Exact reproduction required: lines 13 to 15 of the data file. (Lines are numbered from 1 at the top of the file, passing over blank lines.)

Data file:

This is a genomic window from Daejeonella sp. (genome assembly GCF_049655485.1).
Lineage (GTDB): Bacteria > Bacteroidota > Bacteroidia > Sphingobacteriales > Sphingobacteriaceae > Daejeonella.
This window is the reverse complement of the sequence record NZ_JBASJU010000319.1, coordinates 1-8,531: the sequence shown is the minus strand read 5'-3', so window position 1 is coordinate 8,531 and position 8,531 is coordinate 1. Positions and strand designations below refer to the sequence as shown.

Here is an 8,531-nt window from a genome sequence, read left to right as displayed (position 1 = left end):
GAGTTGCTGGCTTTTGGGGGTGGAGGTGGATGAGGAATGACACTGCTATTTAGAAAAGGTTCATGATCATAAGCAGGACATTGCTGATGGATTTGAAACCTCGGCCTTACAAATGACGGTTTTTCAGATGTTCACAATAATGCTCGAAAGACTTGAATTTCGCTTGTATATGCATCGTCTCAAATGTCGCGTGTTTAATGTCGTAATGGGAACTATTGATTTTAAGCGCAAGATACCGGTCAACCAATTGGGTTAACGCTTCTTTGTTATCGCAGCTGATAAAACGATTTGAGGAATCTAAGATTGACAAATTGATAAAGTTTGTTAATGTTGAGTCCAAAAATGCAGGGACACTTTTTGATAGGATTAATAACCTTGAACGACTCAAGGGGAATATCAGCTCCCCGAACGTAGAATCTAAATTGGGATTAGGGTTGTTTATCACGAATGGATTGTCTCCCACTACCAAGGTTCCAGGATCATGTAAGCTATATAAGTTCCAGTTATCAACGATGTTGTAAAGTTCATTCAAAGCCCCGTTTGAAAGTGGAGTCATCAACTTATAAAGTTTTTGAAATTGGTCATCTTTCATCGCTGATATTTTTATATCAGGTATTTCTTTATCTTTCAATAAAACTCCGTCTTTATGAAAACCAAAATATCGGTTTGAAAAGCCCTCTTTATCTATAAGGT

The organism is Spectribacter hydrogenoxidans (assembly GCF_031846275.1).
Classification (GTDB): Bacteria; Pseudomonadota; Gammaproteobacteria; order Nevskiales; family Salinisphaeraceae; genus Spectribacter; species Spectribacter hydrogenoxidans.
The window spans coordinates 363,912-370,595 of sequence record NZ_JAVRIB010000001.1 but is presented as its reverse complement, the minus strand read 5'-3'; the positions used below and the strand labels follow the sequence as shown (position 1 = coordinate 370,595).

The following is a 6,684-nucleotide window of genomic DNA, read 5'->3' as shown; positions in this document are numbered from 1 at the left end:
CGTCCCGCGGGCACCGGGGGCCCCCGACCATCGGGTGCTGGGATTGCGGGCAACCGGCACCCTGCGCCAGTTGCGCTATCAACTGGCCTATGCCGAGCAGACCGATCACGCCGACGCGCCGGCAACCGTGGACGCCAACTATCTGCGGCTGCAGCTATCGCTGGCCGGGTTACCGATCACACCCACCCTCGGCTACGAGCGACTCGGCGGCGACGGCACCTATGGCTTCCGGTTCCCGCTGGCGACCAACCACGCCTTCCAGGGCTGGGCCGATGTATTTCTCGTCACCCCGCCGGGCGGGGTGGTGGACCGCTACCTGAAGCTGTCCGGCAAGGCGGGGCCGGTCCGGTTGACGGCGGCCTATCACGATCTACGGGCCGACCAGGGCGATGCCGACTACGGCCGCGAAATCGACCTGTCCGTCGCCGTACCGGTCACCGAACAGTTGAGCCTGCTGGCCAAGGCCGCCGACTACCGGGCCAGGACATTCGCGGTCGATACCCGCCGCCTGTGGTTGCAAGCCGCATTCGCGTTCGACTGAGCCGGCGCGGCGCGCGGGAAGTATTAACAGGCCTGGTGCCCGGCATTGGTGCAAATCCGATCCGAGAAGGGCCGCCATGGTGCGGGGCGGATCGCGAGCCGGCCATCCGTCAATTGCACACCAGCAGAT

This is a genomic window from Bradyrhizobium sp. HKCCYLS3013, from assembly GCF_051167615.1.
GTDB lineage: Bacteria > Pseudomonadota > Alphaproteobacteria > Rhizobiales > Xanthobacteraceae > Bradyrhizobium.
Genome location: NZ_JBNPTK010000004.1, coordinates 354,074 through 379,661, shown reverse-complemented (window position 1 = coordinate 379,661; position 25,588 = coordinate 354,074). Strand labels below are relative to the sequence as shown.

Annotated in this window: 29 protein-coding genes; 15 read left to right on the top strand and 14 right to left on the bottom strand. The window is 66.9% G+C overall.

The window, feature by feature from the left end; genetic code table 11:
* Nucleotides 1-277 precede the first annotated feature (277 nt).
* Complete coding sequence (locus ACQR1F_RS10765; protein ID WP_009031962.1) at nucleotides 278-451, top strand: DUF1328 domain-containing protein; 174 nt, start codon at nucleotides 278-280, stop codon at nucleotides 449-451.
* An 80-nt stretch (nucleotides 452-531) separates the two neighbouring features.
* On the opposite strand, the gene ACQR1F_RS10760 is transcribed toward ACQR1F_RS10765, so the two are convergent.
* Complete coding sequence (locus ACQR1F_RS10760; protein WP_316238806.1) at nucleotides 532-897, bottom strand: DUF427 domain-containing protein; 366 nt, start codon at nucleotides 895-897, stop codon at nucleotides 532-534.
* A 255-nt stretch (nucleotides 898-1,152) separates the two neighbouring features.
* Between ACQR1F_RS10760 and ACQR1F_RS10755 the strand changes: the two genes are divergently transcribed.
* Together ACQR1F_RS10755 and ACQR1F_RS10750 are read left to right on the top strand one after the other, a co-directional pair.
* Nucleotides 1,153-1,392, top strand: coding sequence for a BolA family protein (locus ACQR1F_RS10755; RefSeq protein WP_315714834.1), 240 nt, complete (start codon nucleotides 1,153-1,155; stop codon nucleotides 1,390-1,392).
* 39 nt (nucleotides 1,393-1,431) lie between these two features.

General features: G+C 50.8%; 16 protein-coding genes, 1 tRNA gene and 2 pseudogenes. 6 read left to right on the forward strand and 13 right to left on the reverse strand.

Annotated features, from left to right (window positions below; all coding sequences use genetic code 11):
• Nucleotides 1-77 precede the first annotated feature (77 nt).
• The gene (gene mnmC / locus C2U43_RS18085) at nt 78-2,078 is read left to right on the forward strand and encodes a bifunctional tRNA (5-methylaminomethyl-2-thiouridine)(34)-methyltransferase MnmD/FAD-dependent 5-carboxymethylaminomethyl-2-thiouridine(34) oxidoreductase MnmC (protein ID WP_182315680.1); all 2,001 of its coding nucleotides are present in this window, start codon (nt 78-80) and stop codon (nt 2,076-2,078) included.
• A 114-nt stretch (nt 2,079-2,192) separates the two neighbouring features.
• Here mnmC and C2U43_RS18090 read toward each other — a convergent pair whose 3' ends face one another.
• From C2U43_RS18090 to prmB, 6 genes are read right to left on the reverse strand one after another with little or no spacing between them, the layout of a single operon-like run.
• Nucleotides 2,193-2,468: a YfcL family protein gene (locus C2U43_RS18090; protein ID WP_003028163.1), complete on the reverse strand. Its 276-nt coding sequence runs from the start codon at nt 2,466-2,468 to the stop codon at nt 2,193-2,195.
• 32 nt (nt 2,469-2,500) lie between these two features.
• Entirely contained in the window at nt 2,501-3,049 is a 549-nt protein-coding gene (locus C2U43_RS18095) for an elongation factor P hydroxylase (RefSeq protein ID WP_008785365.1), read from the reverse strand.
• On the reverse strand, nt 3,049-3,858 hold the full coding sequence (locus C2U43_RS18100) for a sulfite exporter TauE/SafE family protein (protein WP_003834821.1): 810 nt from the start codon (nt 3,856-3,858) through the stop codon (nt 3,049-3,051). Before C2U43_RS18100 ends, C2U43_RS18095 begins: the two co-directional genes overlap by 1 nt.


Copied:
Genome location: NZ_JBNPTK010000004.1, coordinates 354,074 through 379,661, shown reverse-complemented (window position 1 = coordinate 379,661; position 25,588 = coordinate 354,074). Strand labels below are relative to the sequence as shown.

Annotated in this window: 29 protein-coding genes; 15 read left to right on the top strand and 14 right to left on the bottom strand. The window is 66.9% G+C overall.

The window, feature by feature from the left end; genetic code table 11: